” I have now begun making a violin like mate and Eriksson have done”
The life of a tall ship sailor was a tough one, but at times also infinitely monotonous. To keep busy during free watches and in the doldrums, you did all sorts of things. You built ship models, did skipping and gymnastics, tried fishing and studied algebra. On Pehr Brahe’s last Atlantic voyage 1903-1904, bosun Arthur Oskarsson begun building a violin. It was recently donated to the Åland Maritime Museum. Here you can hear the dry strings on Arthur Oskarsson’s violin sound for the first time this millennium.
Texts in the film
I have now begun making a violin like mate and Eriksson have done
Arthur Oskarsson’s diary, Monday 22 February 1904
Building a violin is one of the most difficult things a carpenter can attempt.
It is a precision job that takes between 200 and 300 hours.
The wood must be perfectly dried and suitable for the purpose.
It really demands specialist tools.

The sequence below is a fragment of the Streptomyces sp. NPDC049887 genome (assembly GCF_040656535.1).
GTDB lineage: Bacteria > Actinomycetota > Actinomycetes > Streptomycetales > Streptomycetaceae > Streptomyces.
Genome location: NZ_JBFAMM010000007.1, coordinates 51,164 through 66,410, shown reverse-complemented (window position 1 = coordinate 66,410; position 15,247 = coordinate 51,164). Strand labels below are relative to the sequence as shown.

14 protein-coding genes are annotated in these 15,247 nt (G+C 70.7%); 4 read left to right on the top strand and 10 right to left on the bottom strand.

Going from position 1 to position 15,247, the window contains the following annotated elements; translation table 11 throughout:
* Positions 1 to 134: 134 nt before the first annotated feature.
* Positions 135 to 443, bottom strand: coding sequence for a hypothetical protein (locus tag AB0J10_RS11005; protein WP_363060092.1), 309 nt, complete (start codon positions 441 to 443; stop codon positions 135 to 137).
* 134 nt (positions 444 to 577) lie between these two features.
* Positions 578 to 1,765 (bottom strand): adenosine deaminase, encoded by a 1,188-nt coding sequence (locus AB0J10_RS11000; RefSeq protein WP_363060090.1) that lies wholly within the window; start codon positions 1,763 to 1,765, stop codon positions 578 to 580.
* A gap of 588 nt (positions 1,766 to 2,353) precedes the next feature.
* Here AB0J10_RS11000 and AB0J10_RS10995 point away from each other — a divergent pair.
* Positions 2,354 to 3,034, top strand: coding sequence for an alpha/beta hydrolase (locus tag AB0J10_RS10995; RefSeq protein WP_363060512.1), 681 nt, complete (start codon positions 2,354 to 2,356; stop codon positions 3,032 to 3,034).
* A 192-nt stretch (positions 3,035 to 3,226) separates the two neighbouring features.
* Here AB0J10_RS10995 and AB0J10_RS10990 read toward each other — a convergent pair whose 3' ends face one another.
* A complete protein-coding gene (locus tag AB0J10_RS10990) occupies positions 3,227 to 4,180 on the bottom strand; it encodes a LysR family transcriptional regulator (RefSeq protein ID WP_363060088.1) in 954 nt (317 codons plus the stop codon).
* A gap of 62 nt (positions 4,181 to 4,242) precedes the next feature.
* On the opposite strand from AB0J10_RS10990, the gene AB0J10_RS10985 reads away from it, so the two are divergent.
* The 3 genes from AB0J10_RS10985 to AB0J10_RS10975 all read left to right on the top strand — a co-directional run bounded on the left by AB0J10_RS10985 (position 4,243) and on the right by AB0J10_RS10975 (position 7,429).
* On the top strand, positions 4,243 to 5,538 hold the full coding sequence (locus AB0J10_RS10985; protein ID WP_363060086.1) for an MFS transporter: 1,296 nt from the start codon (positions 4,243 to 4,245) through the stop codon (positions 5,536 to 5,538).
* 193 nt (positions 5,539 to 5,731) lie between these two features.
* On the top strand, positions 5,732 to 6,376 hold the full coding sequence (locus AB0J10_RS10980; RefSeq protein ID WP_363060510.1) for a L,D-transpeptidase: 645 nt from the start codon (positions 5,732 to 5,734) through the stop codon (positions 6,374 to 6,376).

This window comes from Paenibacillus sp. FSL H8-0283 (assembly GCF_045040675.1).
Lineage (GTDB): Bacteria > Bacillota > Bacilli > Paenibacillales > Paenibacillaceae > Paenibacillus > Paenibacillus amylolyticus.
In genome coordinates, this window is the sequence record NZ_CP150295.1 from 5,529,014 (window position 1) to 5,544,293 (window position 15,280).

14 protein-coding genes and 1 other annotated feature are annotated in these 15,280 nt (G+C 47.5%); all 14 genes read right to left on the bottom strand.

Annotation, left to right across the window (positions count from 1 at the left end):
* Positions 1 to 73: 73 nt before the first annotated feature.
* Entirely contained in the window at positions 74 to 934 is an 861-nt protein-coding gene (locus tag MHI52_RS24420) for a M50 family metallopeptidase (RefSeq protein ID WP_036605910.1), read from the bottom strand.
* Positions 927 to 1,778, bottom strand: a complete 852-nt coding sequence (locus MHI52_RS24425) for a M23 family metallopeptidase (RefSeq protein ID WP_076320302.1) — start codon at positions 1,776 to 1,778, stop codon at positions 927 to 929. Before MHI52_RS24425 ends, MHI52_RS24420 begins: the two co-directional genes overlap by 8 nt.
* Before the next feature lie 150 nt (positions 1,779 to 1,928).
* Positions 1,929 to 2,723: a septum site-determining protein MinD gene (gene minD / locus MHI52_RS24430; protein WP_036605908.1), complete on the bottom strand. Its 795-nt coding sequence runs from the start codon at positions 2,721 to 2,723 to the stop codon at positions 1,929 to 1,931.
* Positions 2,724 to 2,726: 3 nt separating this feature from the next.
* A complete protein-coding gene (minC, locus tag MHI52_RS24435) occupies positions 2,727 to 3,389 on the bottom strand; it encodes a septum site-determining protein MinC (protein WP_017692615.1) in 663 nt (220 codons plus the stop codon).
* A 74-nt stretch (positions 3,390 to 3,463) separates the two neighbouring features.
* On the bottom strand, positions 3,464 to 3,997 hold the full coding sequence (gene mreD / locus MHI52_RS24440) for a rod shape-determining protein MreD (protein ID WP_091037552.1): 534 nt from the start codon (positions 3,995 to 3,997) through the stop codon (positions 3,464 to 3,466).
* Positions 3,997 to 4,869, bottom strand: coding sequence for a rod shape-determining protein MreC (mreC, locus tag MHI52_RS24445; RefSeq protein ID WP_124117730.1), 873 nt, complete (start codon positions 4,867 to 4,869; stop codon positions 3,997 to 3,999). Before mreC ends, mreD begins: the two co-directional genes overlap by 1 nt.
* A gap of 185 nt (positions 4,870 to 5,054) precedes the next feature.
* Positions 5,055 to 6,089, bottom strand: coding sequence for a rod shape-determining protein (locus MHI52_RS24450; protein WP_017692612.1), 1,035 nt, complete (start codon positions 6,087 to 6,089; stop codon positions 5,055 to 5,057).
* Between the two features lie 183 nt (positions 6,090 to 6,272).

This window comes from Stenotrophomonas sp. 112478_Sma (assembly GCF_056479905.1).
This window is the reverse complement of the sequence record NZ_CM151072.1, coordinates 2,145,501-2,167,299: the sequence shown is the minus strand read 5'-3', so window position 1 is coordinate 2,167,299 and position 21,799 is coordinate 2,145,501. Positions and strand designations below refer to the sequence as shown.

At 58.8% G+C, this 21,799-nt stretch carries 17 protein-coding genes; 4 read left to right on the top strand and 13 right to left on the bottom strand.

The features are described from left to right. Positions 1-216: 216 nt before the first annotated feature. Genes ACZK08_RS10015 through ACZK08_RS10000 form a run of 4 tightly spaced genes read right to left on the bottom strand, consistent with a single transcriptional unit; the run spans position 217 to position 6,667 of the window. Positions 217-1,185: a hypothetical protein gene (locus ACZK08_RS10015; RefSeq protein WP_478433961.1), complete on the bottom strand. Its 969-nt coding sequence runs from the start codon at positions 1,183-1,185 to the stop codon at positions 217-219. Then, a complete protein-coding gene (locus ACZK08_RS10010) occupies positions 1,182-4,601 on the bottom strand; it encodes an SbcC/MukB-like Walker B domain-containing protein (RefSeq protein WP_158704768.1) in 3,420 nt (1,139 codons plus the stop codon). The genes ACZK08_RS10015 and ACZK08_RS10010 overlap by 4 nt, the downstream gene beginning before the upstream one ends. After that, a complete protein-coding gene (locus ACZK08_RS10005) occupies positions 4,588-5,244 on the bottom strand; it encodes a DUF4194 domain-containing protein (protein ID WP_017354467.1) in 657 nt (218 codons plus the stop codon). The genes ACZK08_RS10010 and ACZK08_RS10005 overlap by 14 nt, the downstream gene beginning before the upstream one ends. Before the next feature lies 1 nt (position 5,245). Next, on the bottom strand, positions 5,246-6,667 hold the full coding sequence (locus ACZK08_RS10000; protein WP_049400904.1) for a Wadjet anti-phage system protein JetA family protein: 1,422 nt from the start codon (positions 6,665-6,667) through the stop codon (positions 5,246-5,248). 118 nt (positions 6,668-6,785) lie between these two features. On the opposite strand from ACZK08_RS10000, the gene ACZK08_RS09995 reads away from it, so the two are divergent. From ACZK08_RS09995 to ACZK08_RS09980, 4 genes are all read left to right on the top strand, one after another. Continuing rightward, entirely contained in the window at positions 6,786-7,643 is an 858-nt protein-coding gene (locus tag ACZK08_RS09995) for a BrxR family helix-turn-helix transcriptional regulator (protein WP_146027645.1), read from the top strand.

The onboard environment where it’s constantly humid is furthermore totally unsuitable for building and keeping a wooden instrument.
Nonetheless, Arthur build a violin.
Here Arthur Oskarsson’s violin is roused from its 100-year sleep by violinist Ella Grüssner Cromwell-Morgan.
The violin is tuned a full step below so as not to risk cracked wood or broken strings.
The melody ”Millhouse Bay” is Ella’s own composition.
I was truly surprised and also got a bit emotional over the violin’s moving, if weak, sound.
I have played on my fair share of old crocks that people keep in their attics. They are often clumsy, a bit rough and heavy.
It is an instrument that someone has spent many, many hours on. Both before and after it was built.
Violin with accompanying bow
Previous owner: Johan Artur Oskarsson
Made by: Johan Artur Oskarsson aboard barque Pehr Brahe 1903-1904.